Have your say on plan to charge for recycled water
Those who use recycled water provided by Coffs Harbour City Council may be asked to pay for the service in the future.
Council has been considering its options since a report uncovered significant levels of noncompliance in the intensive plant agriculture sector.
None of the 34 existing agricultural customers was fully compliant with the conditions of their Recycled Water Supply Agreements.
Coffs Harbour City Council currently treats sewerage, and produces recycled water, at three facilities: Coffs Harbour Water Reclamation Plant, Moonee Water Reclamation Plant and Woolgoolga Water Reclamation Plant.
The recycled water is pumped via a network of pipelines to customers for use in both municipal and agricultural applications.
There is currently no charge for the supply.
The audit found that some users had allowed leaks to continue unabated and without repair, or valves were allowed to remain open which resulted in large quantities of recycled water entering the natural environment.
The matter was up for debate at Council's recent meeting with a range of opinions expressed on the idea of charging a fee to improve behaviour and recoup costs.
Cr Sally Townley said the introduction of fees and charges was unlikely to have "a material impact" on pollution in the waterways but she supported the measures as a first step to fixing a complex problem.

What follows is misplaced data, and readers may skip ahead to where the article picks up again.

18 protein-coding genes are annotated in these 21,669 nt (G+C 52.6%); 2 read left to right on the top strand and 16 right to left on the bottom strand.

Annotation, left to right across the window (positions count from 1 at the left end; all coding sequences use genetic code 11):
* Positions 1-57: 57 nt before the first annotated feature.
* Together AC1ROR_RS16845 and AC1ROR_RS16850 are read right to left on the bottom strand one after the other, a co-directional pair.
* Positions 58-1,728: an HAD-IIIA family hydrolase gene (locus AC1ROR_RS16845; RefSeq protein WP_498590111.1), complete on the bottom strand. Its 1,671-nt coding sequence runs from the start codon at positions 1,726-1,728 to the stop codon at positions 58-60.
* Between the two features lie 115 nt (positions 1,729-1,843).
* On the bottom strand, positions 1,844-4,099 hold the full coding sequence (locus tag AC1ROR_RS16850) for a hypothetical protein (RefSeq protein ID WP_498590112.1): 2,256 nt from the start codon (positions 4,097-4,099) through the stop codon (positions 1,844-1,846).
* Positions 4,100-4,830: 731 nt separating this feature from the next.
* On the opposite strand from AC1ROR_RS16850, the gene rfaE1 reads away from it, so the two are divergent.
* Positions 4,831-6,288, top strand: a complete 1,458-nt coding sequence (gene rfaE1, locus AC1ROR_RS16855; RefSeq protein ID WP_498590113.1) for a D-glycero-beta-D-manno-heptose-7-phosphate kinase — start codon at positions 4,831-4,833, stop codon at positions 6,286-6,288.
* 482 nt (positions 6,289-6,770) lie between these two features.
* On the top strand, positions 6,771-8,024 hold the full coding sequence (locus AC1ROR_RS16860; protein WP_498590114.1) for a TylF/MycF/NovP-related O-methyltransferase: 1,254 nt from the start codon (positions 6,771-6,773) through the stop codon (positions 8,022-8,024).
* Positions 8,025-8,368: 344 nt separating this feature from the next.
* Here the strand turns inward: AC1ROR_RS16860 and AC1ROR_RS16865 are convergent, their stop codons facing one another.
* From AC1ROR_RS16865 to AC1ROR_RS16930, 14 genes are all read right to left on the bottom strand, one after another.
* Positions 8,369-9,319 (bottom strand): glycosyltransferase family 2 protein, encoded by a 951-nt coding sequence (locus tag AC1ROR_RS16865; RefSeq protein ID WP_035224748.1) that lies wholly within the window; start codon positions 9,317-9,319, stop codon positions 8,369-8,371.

"At the moment this is basically a waste product - a pollutant source - and someone else is taking it off our hands for free and dumping it into the creek," Cr Townley said.
Cr Michael Adendorff likened the fee to a carbon tax.
Councillors ultimately resolved to introduce the fees, starting at 20 cents per kilolitre and $2.00 for usage in excess of their allocation, and put it out for community consultation.
Have your say
The water fee proposal is now on public exhibition.
"Recycled water is a valuable asset. The recent drought conditions underlined just how important a reliable and secure water source was for local agricultural producers," Council's Director Sustainable Infrastructure Mick Raby said.
"It's been available as a resource since our water reclamation plants came on stream. But there are costs in maintaining, renewing and overseeing the supply pipelines and applying a small charge would help offset some of those costs."
Mr Raby says charging for recycled water would also help underline its importance as an asset and help highlight the need for users to look after the supply infrastructure on their properties to cut losses caused by leaks.
Demand on the way up
Demand for recycled water has steadily increased since Council began the supply in the late 1990s and now totals 59 customers including 34 agricultural, 15 non-agricultural and 10 Council facilities.
Recent Council-financed studies by Southern Cross University scientists into water quality in local waterways has identified a possible link between nitrate levels and large quantities of recycled water entering those waterways.
"Having a higher degree of care in the use of recycled water by users will also have a beneficial impact on our environment," Mr Raby said.
"Our recycled water has been treated to a very high standard as any excess is pumped into the ocean when we have periods of high rainfall. But where it has been allowed to flow into natural waterways from properties in excessively high quantities, the cumulative effect does appear to have had an effect on the mineral balance of those creeks.
He says charging for its use would be a good reminder for users to make sure they look after their pipelines - and will also help Council to run a more intense audit program of users to ensure compliance in the future.
The proposed Recycled Water Access and Licensing Charge and Recycled Water Consumption Charges plan will be on exhibition until Friday, November 13.
Submissions can be made, and more information found, on Council's Have Your Say website.